Monday, April 4

As Promised (Or How I Learned to Stop Worrying and Love 3D)

For the record: I have spent a few hours with Crysis 2. While it does appear to be quite a promising package, I must admit that I am thoroughly exhausted by first-person warfare at the moment. Whether it be science fiction-themed, based in an alternate reality or waged with modern equipment it matters not: I am sick of looking down the iron sights of a rifle. I'll return to the game at a later date because the multiplayer suite features a deep, satisfying progression system (even if it does play like Modern Warfare with a cloaking device), and the campaign seemed to afford a little more freedom than the standard "proceed to next checkpoint," affair. 

My Nintendo 3DS arrived on Thursday afternoon while I was in the midst of a heated battle with some flu-like bug of devilish design. While at first I may have entertained the thought that my insomnia, cold sweats and non-existent appetite were related to the anxiety and excitement that comes with participating in a console launch; this was quickly dispelled by the persistent feeling that my sinuses would explode at any given moment. Still, without further ado, behold my first foray into the game website ritual geekery referred to by my contemporaries as an unboxing:

The excitement stopped there. Sure I had a slick, glittery machine in my hands, but some home truths were quickly brought to bare. Specifically, 3D graphics will not change the way that I play games. As a matter of fact, after some observation of the modest effect in a game and the console's Home menu: the 3D slider has almost always been fixed to the off position. Why? Because viewing in 3D takes a fair bit of effort (for me anyway). My eyes have already been subject to years spent too close to the TV, and 3D only serves to exacerbate my lack of ocular capacity. Nintendo have delivered what they promised: glasses-free 3D; and they haven't delivered much else. At least not much that could not be achieved on other better-established platforms.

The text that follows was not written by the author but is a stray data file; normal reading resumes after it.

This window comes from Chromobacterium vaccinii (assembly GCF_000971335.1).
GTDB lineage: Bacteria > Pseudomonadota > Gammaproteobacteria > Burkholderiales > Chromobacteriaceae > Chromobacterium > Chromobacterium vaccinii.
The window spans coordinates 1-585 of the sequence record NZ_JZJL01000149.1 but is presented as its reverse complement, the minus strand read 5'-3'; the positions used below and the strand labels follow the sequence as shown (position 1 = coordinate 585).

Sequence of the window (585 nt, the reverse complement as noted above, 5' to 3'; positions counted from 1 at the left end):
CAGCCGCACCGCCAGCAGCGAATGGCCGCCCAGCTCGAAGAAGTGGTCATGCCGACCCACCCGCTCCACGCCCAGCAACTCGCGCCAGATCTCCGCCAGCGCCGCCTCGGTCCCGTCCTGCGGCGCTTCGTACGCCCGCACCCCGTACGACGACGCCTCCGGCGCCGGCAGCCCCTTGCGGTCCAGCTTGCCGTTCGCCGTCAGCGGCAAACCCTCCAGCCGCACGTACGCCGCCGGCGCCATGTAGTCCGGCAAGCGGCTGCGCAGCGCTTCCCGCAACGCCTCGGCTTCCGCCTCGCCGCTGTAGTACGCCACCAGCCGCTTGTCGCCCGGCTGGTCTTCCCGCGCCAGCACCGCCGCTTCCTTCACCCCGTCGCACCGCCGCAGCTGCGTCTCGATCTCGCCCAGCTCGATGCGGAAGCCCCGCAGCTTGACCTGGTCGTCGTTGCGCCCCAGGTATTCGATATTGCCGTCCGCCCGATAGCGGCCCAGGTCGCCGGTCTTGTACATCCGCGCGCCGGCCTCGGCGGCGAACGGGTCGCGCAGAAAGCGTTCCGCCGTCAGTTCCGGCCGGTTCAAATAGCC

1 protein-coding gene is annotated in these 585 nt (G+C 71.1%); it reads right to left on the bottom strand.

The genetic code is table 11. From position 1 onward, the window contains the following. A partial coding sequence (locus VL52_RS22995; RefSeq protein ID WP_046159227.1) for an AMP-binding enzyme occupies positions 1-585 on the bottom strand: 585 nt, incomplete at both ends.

For an example, please take the wonderfully addictive Strategy RPG, Tom Clancy's Ghost Recon: Shadow Wars. Apart from the subtle 3D effect which can be seen in the game's menus and in-game maps, this game could possibly be rendered on the PSP or iOS. Sometimes I would flick the slider up to view some shrubs in 3D, but the game doesn't even use the new circle pad. Hell, there's barely any use for the touch screen in this game either. Regardless, it's sucked me in for just over thirteen hours so far and caused the alarmingly-bright battery warning to flicker a few times. I'm sure that you would have previously read about the console's poor battery capacity, and I'm afraid that I can confirm that it won't survive for much more than three hours worth of sustained play.     

Despite my trolling, Nintendo have once gain crafted a device which demands attention from non-gamers. My wife was sceptical about the device's capabilities, but then I showed her some 3D video. Her position changed instantly, with plenty of cooing to accompany the vision. She was even impressed by the 3D foliage in Shadow Wars. The 3DS will be sure to wow those who normally associate gaming with the brown and grey textures, blood and bullets found in the majority of titles that are consumed by core gamers (for example: Call of Duty: Black Ops, Medal of Honor, and most other games available on the Playstation 3 and Xbox 360). It will not however, manage to win over the those cynical core gamers who view the use of 3D as a gimmick. Because honestly, for the moment that is all it appears to be. The extra dimension isn't changing anything in terms of the quality of launch titles, or the play mechanics for DS games. Save for the lack of a certain visual dimension and a higher resolution: any gaming experience I've had using the 3DS would be possible with the previous hardware iteration (actually two before it: the DS Lite).

All things considered however, Shadow Wars  is filling the "any game that isn't a first-person shooter," description pretty well, and given that it is also deep, enjoyable and harking back to the days of classics like Fire Emblem and Shining Force: I may just have to see it through to its end. It might also be worth noting that my critique of the console may be due in no small part to the fact that the Mii Maker (which can generate your Mii's facial features based on a photograph) has advised that I look somewhat similar to perennial loser (and one of my favourite Simpsons characters), Milhouse Van Houten. But surely I can't be that shallow.

I'm still looking forward to the arrival of Super Street Fighter IV: 3D Edition in the coming days; and while my view of the console itself may not change too drastically, as long as there are some gems released on the system it will be of little consequence.

Did anyone else pick up a 3DS? What are your thoughts on the system and its meagre launch line-up?

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